For the last six months, headlines have been filled with news about the coronavirus (COVID-19), and the fact is that it is still very much living and breathing around us, and we are all susceptible to contracting it, no matter our age, race, lifestyle, or more. So the question is, if we are all breathing grounds for contamination, what can we do to protect ourselves?
Firstly, we should understand how COVID-19 attacks our body. The virus, like other viruses, attaches to our mucus membranes that are visible (wet-like substances on our eyes, nose, mouth, and throat), and creates a breeding ground for the virus to grow. In response to fight the virus, our body produces proteins that trigger the inflammation response. For some people, this is as far as the virus will progress, leaving us with symptoms of a runny nose, body aches, fever, and sore throat.
For others, it can progress further down into other organs, but most commonly it moves down the throat and into the lungs, where it attacks the lung tissue by killing the cells. Our body responds by sending more soldiers to the lungs that contain infection-fighting proteins. Eventually, there is so much fluid in the lungs that it can lead to pneumonia or acute respiratory distress syndrome. At this point, your chest muscles (diaphragm, intercostal muscles) are working very hard to expand and contract. As our body gets tired, we would require the aide of external devices such as ventilators and oxygen devices that can expand and contract our lungs and/or fill them with higher percentages of oxygen.
Our lungs are an important part of our survival. While we may feel that breathing is a functional necessity and that we have been doing it right since the day we were born, we may be using the wrong technique to cope with certain stresses that have caused us to breathe incorrectly. There is a skill to breathing well, and understanding how to breathe well is critical.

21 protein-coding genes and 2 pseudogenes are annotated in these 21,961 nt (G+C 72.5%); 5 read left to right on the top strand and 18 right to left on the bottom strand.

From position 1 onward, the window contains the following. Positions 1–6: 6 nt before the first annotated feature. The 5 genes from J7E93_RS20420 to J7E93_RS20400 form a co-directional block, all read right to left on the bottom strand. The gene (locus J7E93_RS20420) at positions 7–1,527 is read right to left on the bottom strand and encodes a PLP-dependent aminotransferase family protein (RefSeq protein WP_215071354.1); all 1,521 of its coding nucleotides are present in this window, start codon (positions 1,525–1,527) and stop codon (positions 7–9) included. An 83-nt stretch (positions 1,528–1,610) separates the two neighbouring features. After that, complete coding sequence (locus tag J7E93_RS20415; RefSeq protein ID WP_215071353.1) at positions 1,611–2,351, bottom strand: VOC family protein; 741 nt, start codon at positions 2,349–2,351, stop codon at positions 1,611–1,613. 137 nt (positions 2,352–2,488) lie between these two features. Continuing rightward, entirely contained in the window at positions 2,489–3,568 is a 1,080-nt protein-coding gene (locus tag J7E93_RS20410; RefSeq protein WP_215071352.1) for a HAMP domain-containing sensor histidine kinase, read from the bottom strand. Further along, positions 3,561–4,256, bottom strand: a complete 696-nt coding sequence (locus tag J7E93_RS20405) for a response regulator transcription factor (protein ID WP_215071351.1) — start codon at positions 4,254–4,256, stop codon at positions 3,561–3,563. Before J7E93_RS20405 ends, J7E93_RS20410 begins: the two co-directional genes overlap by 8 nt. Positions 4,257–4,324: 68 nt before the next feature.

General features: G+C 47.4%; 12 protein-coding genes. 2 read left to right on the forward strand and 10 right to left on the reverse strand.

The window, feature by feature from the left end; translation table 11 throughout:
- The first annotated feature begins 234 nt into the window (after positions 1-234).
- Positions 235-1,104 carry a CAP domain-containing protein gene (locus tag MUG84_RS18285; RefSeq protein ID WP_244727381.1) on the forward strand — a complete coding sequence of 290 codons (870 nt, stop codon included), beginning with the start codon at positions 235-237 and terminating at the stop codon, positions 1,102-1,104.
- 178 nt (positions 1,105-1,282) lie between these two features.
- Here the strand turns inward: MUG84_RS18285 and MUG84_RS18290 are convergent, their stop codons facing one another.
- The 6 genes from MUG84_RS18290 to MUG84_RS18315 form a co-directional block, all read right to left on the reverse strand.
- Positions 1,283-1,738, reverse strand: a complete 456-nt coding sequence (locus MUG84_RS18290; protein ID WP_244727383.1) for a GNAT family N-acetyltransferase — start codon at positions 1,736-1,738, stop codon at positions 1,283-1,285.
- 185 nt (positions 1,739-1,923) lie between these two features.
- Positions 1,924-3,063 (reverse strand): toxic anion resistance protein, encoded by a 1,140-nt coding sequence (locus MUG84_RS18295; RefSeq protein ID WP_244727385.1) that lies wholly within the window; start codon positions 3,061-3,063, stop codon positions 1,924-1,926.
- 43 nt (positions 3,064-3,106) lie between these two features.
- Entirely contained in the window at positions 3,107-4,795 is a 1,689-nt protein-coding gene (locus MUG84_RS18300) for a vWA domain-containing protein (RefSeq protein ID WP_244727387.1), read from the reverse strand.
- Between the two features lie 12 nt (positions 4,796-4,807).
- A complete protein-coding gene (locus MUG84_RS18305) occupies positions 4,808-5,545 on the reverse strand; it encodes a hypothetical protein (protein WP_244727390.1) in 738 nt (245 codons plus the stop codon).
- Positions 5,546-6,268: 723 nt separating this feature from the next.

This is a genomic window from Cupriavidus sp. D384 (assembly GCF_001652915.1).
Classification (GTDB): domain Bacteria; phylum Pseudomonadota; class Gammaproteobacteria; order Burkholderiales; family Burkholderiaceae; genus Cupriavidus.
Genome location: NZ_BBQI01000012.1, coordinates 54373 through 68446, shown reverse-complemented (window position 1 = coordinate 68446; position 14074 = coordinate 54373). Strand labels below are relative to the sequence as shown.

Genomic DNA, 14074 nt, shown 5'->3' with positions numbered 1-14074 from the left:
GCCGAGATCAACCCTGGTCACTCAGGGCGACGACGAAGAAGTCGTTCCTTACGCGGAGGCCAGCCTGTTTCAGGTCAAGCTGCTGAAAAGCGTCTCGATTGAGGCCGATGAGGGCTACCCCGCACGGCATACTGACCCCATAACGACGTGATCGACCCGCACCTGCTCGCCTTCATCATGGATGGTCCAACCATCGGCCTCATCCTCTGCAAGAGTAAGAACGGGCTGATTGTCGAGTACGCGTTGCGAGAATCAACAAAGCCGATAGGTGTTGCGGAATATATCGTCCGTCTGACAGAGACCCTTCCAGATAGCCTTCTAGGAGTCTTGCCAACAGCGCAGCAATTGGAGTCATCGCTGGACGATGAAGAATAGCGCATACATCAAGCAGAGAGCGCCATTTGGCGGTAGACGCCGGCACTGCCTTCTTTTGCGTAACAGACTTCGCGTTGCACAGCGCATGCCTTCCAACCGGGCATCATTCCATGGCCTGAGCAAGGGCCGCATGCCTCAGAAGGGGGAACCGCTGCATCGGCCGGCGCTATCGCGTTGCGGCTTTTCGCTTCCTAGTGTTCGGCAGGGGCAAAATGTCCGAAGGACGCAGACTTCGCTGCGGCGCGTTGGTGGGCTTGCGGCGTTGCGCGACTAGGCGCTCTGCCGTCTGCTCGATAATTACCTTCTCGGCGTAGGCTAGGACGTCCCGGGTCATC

Our breathing muscles allow for the expansion and contraction of the chest wall, and little fluid filled sacs called alveoli allow for gas exchange to occur (oxygen entering our blood, and carbon dioxide exiting). Sometimes after high intensity exercises, you may feel the need to hold onto a surface and breath – this is a primal response to breathlessness as this would help take the pressure of our chest wall muscles. Our lung capacity is determined by how much air you can hold and remove from your body and how much of that movement produces gas exchange in your lungs. We will never use 100% of our total lung capacity (which is approximately 6 liters of air). Most of us only use around 10% in a regular breath (tidal volume), and this can increase to up to 50% in high intensity exercises.
That is a very small number indeed. Does this mean we can try to utilize more areas of our lungs? Absolutely. By strengthening our chest wall muscles and by trying to increase the amount of space not being utilized in our lungs, we can surely try to create more spaces for gas exchange to happen. Not only is this important for us to be healthy, but if we did manage to contract COVID-19, we would have much stronger lungs to fight it. For example, huffing and coughing effectively using the Active Cycle of Breathing Technique is useful in expelling sputum from our upper respiratory tract. If our lungs aren’t strong enough, this would be very difficult to do.
So, how can you increase your lung capacity?
Firstly, avoiding external irritants is paramount in keeping your lung capacity up.